Check out the new book by one of our favorite authors Peter Psichogios

Leading from the Front Line: Learn How to Create Exceptional Customer Experiences.

Click here to learn more about Peter's new book!

I am only worth $.15 to you, really!!!!

In the past couple of weeks we have seen and heard from a number of
business owners who have tried to put a price tag on the implementation
of the Affordable Care Act cloaked in the argument as to why they have
to add costs to their ultimate end users- the customer.

Whether it
is the owner of Papa John’s Pizza or the franchise owner of Denny’s
they seem to be forgetting one very important piece of the picture. In
each case where would these organizations be if their human capital made
the concerted decision that since we have been categorized in such a
low number, we are going to go where we are more appreciated?

The
demographics of our businesses have changed. The old adage that the
proof is in the profit has morphed into how can we show that our human
capital asset are a vital part of our organization. Telling the world
that we have to raise our prices $.15 because we have to provide the
benefits to our employes to make them more productive for the
organization leaves the wrong impression in that regard.

According
to a presentation at the 2010 SHRM conference in San Diego, a study
sponsored by Kronos and conducted by Mercer found that unplanned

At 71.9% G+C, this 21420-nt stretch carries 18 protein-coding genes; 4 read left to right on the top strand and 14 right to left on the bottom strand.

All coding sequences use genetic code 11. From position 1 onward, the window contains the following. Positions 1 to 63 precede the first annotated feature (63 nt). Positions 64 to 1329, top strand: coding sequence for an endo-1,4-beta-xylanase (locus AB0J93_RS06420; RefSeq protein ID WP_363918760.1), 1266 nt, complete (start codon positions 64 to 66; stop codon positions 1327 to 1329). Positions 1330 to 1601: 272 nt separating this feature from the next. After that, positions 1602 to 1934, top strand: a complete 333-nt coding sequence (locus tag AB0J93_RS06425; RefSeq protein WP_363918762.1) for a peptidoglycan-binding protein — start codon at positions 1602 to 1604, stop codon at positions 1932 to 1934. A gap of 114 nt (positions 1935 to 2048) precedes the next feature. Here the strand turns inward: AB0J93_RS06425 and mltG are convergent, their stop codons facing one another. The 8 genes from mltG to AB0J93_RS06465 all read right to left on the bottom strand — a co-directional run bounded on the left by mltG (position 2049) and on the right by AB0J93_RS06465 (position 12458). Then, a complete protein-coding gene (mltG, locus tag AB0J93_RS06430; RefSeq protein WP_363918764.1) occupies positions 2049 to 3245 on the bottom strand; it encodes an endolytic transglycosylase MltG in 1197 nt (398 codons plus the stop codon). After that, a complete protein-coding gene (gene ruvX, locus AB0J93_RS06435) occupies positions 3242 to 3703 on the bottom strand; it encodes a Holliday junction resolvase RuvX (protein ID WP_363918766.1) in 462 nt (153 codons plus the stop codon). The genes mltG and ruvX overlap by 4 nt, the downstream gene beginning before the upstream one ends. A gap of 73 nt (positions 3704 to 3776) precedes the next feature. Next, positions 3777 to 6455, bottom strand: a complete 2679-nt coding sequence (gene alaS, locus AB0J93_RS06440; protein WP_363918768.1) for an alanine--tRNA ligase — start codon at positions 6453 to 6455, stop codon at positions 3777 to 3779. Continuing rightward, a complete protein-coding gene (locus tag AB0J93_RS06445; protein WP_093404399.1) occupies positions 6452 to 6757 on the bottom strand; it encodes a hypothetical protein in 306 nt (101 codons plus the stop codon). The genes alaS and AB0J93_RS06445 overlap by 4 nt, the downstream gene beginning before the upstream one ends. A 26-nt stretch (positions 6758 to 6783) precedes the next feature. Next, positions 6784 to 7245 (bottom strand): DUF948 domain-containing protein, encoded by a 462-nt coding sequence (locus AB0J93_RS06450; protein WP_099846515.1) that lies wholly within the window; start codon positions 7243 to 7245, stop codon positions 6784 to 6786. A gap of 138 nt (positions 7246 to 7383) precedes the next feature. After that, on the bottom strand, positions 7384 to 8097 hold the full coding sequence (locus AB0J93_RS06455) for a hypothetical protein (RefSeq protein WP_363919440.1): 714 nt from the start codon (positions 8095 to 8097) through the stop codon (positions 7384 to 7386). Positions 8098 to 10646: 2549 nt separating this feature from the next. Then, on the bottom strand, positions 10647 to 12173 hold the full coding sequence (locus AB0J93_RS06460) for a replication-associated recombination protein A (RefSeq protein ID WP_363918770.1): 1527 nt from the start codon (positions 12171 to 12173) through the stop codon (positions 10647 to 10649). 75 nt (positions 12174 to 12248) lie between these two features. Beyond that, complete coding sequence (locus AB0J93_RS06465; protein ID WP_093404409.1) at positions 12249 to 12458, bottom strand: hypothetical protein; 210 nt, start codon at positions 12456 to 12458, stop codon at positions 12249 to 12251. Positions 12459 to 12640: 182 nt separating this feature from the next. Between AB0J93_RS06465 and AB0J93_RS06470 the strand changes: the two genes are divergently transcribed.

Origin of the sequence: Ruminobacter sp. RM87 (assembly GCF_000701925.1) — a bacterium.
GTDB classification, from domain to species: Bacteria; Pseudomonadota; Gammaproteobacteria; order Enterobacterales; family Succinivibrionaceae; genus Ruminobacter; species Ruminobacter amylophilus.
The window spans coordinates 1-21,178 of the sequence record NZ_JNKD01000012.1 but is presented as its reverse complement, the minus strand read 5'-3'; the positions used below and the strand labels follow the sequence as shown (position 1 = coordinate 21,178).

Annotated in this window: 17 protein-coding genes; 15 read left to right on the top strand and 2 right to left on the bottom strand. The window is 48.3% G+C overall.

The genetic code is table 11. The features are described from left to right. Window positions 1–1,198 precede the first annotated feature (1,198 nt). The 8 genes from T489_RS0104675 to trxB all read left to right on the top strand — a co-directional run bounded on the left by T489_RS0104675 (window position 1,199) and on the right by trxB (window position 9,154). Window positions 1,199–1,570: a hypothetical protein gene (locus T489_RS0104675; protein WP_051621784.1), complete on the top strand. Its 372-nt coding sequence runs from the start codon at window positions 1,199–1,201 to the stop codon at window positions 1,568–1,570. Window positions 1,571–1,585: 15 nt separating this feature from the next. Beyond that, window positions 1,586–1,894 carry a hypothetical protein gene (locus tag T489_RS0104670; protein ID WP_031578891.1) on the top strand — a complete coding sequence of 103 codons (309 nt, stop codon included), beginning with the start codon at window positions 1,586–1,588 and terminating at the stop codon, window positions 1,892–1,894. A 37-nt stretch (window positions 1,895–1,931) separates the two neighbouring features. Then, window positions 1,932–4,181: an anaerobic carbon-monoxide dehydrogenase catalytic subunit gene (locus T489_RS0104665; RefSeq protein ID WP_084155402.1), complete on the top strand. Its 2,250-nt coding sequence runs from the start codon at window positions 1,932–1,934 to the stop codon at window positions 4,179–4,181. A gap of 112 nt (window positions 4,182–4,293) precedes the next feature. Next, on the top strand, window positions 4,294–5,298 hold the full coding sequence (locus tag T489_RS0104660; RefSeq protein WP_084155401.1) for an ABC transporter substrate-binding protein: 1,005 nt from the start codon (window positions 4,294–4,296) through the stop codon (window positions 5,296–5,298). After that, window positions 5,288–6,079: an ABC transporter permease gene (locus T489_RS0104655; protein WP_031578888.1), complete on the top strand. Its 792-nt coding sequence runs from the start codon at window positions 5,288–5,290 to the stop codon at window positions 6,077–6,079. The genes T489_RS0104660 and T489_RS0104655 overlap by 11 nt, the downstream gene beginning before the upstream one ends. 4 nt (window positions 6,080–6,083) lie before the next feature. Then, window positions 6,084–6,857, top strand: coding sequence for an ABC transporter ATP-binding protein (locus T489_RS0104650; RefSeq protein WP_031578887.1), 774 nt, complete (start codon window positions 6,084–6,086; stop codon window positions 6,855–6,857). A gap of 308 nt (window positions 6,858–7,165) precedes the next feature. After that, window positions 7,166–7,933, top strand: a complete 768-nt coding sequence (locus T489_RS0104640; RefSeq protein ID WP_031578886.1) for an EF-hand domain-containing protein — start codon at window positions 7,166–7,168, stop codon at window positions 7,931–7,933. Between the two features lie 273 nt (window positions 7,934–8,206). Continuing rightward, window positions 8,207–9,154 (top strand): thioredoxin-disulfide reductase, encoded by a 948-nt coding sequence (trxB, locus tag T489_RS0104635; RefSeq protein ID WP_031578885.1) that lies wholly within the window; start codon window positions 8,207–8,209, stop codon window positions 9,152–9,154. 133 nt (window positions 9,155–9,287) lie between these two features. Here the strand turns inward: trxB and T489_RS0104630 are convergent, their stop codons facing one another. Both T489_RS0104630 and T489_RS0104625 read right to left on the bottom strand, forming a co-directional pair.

absences cost the organizations in this country 8.7 percent of the total
payroll costs.

The Kronos study revealed the following data points:

  • The
    combined total costs for incidental and extended disability absences —
    the kinds of absences employers try to minimize — add up to 8.7 percent
    of payroll. This figure is more than half the cost of healthcare,
    measured at 13.6 percent of payroll in Mercer’s 2009 National Survey of Employer-Sponsored Health Plans.
  • The
    total costs of all major absence categories— including direct and
    indirect costs —average 35 percent of base payroll. These costs range
    from 29 percent for exempt employees, 36 percent for nonexempt salaried,
    39 percent for nonunion hourly, and 38 percent for union hourly.
  • Incidental
    unplanned absences also result in the highest net loss of productivity
    per day (i.e., work that is missed or postponed by not being covered by
    others): 19 percent versus 13 percent for planned absences and 16
    percent for extended absences.
  • The number of incidental
    unplanned absence days per employee per year averaged 5.4 days across
    all employee classes, and ranged from 3.9 for exempts, to 4.9 for
    nonexempt salaried, to 5.8 for nonunion hourly, and 7.3 for union
    hourly.

Based on these data points explain to me the logic
of the Papa John’s et al comments. If I am correct in my assumptions
that the CEO of Papa John’s and the Denny’s franchisee are not capable
of being in every facility that their organization’s runs 24/7 then
making the investment in a healthier workforce in the long run means
that the organization actually saves sources of funding for the profit
down the road.

There are numerous examples in the business world
of when human capital left in mass the organization rapidly dissolves
and goes out of existence. The human capital assets of today’s business environment expect to
be appreciated. Take for example Gen Y – if they do not feel a part of
the organization they are gone in an average of 18 months. So do you
risk alienating the next generation of your workers by telling them that their value to your organization is $.15 per customer. I would think not.

0 Comments

Leave a reply

©2016 Human Capital League Your business online - made simple!

Log in with your credentials

or    

Forgot your details?